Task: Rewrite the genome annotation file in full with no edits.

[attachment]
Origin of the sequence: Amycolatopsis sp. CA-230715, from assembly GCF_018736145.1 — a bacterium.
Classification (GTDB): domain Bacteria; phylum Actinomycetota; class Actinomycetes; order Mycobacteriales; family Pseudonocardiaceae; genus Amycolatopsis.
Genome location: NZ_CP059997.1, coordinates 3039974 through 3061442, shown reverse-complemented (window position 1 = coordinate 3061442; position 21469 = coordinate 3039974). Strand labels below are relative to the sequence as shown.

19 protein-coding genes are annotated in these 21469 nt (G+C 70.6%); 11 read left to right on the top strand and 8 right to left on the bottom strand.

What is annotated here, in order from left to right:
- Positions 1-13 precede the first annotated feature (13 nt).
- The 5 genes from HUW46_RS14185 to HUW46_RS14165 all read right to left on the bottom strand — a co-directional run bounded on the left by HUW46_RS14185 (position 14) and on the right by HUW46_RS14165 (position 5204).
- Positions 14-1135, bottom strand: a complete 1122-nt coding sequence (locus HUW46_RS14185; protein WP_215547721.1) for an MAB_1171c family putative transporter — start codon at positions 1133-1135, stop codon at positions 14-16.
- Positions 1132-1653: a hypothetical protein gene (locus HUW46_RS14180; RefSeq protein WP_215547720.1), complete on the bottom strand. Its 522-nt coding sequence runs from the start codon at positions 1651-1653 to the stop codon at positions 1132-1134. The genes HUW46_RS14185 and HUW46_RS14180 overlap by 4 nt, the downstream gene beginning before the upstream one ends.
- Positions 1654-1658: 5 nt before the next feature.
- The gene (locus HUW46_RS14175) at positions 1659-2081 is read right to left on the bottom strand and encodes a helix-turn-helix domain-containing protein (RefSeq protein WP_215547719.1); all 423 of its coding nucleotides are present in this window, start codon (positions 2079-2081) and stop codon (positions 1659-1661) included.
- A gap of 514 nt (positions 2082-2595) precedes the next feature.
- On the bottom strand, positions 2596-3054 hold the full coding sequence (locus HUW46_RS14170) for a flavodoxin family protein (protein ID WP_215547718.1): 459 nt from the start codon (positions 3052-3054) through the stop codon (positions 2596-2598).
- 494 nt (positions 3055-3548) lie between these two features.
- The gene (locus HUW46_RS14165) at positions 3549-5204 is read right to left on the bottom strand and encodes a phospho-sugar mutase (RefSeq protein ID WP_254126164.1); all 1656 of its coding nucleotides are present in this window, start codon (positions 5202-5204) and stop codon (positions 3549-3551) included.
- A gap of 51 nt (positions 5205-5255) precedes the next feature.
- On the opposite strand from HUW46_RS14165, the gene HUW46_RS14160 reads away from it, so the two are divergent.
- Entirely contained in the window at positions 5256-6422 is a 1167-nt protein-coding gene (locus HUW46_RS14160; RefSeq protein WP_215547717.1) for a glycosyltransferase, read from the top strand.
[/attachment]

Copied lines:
Origin of the sequence: Amycolatopsis sp. CA-230715, from assembly GCF_018736145.1 — a bacterium.
Classification (GTDB): domain Bacteria; phylum Actinomycetota; class Actinomycetes; order Mycobacteriales; family Pseudonocardiaceae; genus Amycolatopsis.
Genome location: NZ_CP059997.1, coordinates 3039974 through 3061442, shown reverse-complemented (window position 1 = coordinate 3061442; position 21469 = coordinate 3039974). Strand labels below are relative to the sequence as shown.

19 protein-coding genes are annotated in these 21469 nt (G+C 70.6%); 11 read left to right on the top strand and 8 right to left on the bottom strand.

What is annotated here, in order from left to right:
- Positions 1-13 precede the first annotated feature (13 nt).
- The 5 genes from HUW46_RS14185 to HUW46_RS14165 all read right to left on the bottom strand — a co-directional run bounded on the left by HUW46_RS14185 (position 14) and on the right by HUW46_RS14165 (position 5204).
- Positions 14-1135, bottom strand: a complete 1122-nt coding sequence (locus HUW46_RS14185; protein WP_215547721.1) for an MAB_1171c family putative transporter — start codon at positions 1133-1135, stop codon at positions 14-16.
- Positions 1132-1653: a hypothetical protein gene (locus HUW46_RS14180; RefSeq protein WP_215547720.1), complete on the bottom strand. Its 522-nt coding sequence runs from the start codon at positions 1651-1653 to the stop codon at positions 1132-1134. The genes HUW46_RS14185 and HUW46_RS14180 overlap by 4 nt, the downstream gene beginning before the upstream one ends.
- Positions 1654-1658: 5 nt before the next feature.
- The gene (locus HUW46_RS14175) at positions 1659-2081 is read right to left on the bottom strand and encodes a helix-turn-helix domain-containing protein (RefSeq protein WP_215547719.1); all 423 of its coding nucleotides are present in this window, start codon (positions 2079-2081) and stop codon (positions 1659-1661) included.
- A gap of 514 nt (positions 2082-2595) precedes the next feature.
- On the bottom strand, positions 2596-3054 hold the full coding sequence (locus HUW46_RS14170) for a flavodoxin family protein (protein ID WP_215547718.1): 459 nt from the start codon (positions 3052-3054) through the stop codon (positions 2596-2598).
- 494 nt (positions 3055-3548) lie between these two features.
- The gene (locus HUW46_RS14165) at positions 3549-5204 is read right to left on the bottom strand and encodes a phospho-sugar mutase (RefSeq protein ID WP_254126164.1); all 1656 of its coding nucleotides are present in this window, start codon (positions 5202-5204) and stop codon (positions 3549-3551) included.
- A gap of 51 nt (positions 5205-5255) precedes the next feature.
- On the opposite strand from HUW46_RS14165, the gene HUW46_RS14160 reads away from it, so the two are divergent.
- Entirely contained in the window at positions 5256-6422 is a 1167-nt protein-coding gene (locus HUW46_RS14160; RefSeq protein WP_215547717.1) for a glycosyltransferase, read from the top strand.